21
Ptovlnciot
Biltnh Columblj
Mlnlttry el
Inn j partition
ind Hlghwtyi
HIGHWAYS
TENDERS
Electoral District: Mackenzie
Highway District: Gibsons
Project or Job Number:
C-4636-0001
Projeel or Job Description:
Highway No. I, Asphalt Surlacing.
Re-construction: Secret Cove
-Wood Bay.
Station 70+00 •
71+84/218 + 60
218 + 60-223 + 40
Tolal 0.66 km
Tender Opening Date/Time:
Monday, September 12, 1988
at 2:00 pm. File: 05-88-016
Certified Deposit Cheque is required.   Tender  documents
with   envelope,   plants,
specifications and conditions
ol tender are available free ol
charge ONLY Irom Ministry of
Transportation & Highways,
Gibsons   Highway  District,
1016 Seamount Way between
the hours ol 8:30 and 4:00
pm. Monday to Friday, except
Holidays.
Phone number ol originating
office: 886-2294
Tenders will be opened at:
Highways Dislrict Office, 1016
Seamounl Way. Gibsons. B.C.
VON WO.
G.A. Warrington
Dislrict Highways Manager
Province ol
Brilish Columbia
Ministry of
fQ^y      Trantportitlon
and Highway.
HIGHWAYS
TENDERS
Electoral District: Mackenzie
Highway District: Gibsons
Project or Job Number:
C-4636-0003
Project or Job Description:
Highway No. 101, Drilling &
Blasting.
Re-construction: Secrel Cove
-Wood Bay.
Station 217 + 50-223+40
Total 0.59 km
Tender Opening Date/Time:
Monday, September 12, 1988
at 2:00 pm. File: 05-88-018.
Certified Deposit Cheque is required. Tender documenls
wilh envelope, plans, specifications and conditions ol
tender are available Iree of
chajge ONLY trom Ministry of
Transportation & Highways,
Gibsons Highway Districl,
1016 Seamount Way, between
the hours ol B:30 and 4:00 pm
Monday lo Friday, except
Holidays.
Phone number ol originating
office: 886-2294.
Tenders will be opened at
Highways District Office, 1016
Seamount Way, Gibsons, B.C.
VON 1V0.
G.A. Warrington
Dislrict Highways Manager
Province ol
Bmiih Calumbra
Mlnlitrv al
Tnnlpertitfen
and Highways
HIGHWAYS
TENDERS
Electoral District: Mackenzie
Highway District: Gibsons
Project or Job Number: J-1277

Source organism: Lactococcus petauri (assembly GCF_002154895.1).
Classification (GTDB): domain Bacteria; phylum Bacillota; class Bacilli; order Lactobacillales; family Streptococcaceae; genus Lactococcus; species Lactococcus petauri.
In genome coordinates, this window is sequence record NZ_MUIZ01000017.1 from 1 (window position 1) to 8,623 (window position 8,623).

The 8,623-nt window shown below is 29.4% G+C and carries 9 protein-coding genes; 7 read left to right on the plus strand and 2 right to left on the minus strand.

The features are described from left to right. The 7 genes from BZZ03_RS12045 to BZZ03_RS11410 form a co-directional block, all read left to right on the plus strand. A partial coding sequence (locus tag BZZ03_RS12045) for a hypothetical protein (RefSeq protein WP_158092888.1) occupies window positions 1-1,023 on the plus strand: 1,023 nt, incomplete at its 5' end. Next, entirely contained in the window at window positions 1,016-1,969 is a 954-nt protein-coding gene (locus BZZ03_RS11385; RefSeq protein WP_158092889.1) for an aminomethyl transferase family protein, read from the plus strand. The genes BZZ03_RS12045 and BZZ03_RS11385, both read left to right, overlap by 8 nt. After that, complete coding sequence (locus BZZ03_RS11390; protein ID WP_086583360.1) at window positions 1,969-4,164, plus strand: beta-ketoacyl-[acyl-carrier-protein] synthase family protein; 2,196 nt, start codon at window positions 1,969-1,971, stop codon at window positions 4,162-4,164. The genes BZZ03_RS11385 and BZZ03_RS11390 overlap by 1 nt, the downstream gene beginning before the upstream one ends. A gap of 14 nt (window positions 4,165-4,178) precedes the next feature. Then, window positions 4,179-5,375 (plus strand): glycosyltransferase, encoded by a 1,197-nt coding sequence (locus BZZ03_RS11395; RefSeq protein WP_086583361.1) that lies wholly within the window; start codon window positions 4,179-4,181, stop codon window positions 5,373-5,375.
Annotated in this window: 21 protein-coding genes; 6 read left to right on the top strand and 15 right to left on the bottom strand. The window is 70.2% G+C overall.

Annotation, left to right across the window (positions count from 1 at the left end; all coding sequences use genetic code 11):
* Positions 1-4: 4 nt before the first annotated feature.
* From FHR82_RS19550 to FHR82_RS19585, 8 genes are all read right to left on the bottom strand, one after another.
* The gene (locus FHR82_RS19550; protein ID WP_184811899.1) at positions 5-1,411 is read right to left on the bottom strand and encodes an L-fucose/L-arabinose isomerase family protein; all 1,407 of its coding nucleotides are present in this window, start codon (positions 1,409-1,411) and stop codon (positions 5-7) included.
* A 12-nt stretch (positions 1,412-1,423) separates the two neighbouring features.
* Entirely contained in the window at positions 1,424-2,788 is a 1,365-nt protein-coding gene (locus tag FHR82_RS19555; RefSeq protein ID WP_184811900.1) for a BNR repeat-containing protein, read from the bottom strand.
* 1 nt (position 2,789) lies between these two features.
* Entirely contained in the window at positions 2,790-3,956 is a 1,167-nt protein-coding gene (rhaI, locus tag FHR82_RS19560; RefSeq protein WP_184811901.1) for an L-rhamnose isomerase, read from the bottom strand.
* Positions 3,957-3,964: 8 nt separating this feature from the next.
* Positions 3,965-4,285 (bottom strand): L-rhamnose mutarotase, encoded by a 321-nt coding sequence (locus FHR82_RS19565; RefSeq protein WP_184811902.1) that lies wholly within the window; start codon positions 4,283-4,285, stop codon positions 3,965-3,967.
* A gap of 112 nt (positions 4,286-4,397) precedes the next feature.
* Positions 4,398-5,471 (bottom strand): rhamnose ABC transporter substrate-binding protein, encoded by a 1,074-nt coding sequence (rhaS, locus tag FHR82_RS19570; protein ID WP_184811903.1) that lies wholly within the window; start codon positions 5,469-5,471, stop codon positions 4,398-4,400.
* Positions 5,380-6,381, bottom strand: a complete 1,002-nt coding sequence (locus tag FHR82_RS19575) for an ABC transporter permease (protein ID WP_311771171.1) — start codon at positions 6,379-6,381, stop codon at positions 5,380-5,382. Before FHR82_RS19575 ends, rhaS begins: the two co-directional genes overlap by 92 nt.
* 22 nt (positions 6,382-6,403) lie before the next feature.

Project or Job Description:
Graded   Aggregate   Seal
-various roads.
Gibsons Foreman Area
Tender Opening Date/Time:
September 12. 1988 at 2:00
pm. File: 05-88-015
Surety Bid Bond or Certilied
Deposit Cheque ot 10% ol
lender sum is required.
Tender   Documents   with
envelope, plans, specifications
and conditions ol tender are
available Iree of charge ONLY
from Ministry of Transportation & Highways,  Box  740
(1016 Seamount Way), Gibsons, B.C., VON 1VO between
the hours ol 8:30 and 4:00 pm
Monday  to   Friday,   except
holidays.
Phone number of originating
office: 886-2294
Tenders will be opened at:
Gibsons Highways District Ollice, 1016 Seamount Way,
Gibsons, B.C. VON 1V0.
G.A. Warrington
District Highways Manager
(0
"3
0)
NOTICE OF INTENTION
TO APPLY FOR A DISPOSITION OF CROWN LAND
In Land Recording Dislrict of Vancouver and situated In the
Garden Bay Estates, Pender Harbour, B.C.
Take notice that Linda Wai Chlng Wong of 1514 W. 60th Ave.,
Vancouver, B.C., occupation businesswoman, inlends to apply
for a license ol the following described lands.
Commencing at a post planted 85' N. 65" 39'30" W. of the
S.E. corner of Lot 15, D.L. 1397, Plan 13697, Pender Harbour;
Ihence 153'9" S. 24' 20'30" W.; thence 42' N. 65"39'30" W.
thence 153'9"N. 24'20'30" E.; thence along shoreline to point
ol commencement and containing 0.060 ha more or less.
The purpose lor which the disposition Is required Is Private
Dock And Moorage.
Comments concerning this application may be made to the ollice ol the Senior Land Officer, 210-4240 Manor Street, Burnaby,
B.C., V5G 1B2.
Linda Wong, Applicant
Kan King, Agent
File No.: 2403985
Dated July 29,1988
V
GET
RIGHT
TO THE
POINT!
with
Coast News
Classifieds
885-3930
'. -in    ' V.   \ LV   'J>V     ■    I'.'. ■.' '."     '■"■*'■      ■*-     ' 'Si     ■■».-   11
^■*MWwl^M *§*